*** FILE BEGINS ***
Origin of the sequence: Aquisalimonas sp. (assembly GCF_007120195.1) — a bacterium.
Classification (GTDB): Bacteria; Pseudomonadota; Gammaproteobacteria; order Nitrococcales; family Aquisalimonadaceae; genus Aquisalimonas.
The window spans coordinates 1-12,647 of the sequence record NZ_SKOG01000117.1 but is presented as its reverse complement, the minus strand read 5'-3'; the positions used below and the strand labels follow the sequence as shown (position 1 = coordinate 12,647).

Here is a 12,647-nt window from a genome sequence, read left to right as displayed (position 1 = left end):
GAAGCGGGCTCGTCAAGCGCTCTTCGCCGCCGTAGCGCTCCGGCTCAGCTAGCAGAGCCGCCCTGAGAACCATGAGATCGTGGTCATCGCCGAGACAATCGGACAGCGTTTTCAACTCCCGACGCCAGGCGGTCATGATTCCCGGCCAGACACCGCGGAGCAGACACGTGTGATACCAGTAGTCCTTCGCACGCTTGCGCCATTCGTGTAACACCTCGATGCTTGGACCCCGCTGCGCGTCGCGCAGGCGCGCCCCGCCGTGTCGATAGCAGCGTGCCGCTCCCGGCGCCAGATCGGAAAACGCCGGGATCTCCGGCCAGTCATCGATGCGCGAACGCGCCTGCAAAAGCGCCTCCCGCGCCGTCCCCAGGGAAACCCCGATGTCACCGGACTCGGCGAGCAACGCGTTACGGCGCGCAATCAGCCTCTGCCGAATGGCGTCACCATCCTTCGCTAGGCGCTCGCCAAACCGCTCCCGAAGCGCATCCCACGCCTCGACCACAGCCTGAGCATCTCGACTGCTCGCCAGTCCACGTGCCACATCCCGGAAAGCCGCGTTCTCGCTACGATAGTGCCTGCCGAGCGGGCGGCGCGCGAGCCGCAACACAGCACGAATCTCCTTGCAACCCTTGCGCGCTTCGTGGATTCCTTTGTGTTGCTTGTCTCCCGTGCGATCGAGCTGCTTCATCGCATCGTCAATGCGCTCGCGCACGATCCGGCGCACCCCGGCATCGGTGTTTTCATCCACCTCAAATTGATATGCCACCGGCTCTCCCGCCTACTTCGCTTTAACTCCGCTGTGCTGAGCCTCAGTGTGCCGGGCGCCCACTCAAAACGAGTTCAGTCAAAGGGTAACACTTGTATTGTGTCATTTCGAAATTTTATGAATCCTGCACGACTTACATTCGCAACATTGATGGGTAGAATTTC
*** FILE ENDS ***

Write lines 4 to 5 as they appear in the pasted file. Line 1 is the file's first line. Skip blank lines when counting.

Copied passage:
Here is a 12,647-nt window from a genome sequence, read left to right as displayed (position 1 = left end):
GAAGCGGGCTCGTCAAGCGCTCTTCGCCGCCGTAGCGCTCCGGCTCAGCTAGCAGAGCCGCCCTGAGAACCATGAGATCGTGGTCATCGCCGAGACAATCGGACAGCGTTTTCAACTCCCGACGCCAGGCGGTCATGATTCCCGGCCAGACACCGCGGAGCAGACACGTGTGATACCAGTAGTCCTTCGCACGCTTGCGCCATTCGTGTAACACCTCGATGCTTGGACCCCGCTGCGCGTCGCGCAGGCGCGCCCCGCCGTGTCGATAGCAGCGTGCCGCTCCCGGCGCCAGATCGGAAAACGCCGGGATCTCCGGCCAGTCATCGATGCGCGAACGCGCCTGCAAAAGCGCCTCCCGCGCCGTCCCCAGGGAAACCCCGATGTCACCGGACTCGGCGAGCAACGCGTTACGGCGCGCAATCAGCCTCTGCCGAATGGCGTCACCATCCTTCGCTAGGCGCTCGCCAAACCGCTCCCGAAGCGCATCCCACGCCTCGACCACAGCCTGAGCATCTCGACTGCTCGCCAGTCCACGTGCCACATCCCGGAAAGCCGCGTTCTCGCTACGATAGTGCCTGCCGAGCGGGCGGCGCGCGAGCCGCAACACAGCACGAATCTCCTTGCAACCCTTGCGCGCTTCGTGGATTCCTTTGTGTTGCTTGTCTCCCGTGCGATCGAGCTGCTTCATCGCATCGTCAATGCGCTCGCGCACGATCCGGCGCACCCCGGCATCGGTGTTTTCATCCACCTCAAATTGATATGCCACCGGCTCTCCCGCCTACTTCGCTTTAACTCCGCTGTGCTGAGCCTCAGTGTGCCGGGCGCCCACTCAAAACGAGTTCAGTCAAAGGGTAACACTTGTATTGTGTCATTTCGAAATTTTATGAATCCTGCACGACTTACATTCGCAACATTGATGGGTAGAATTTC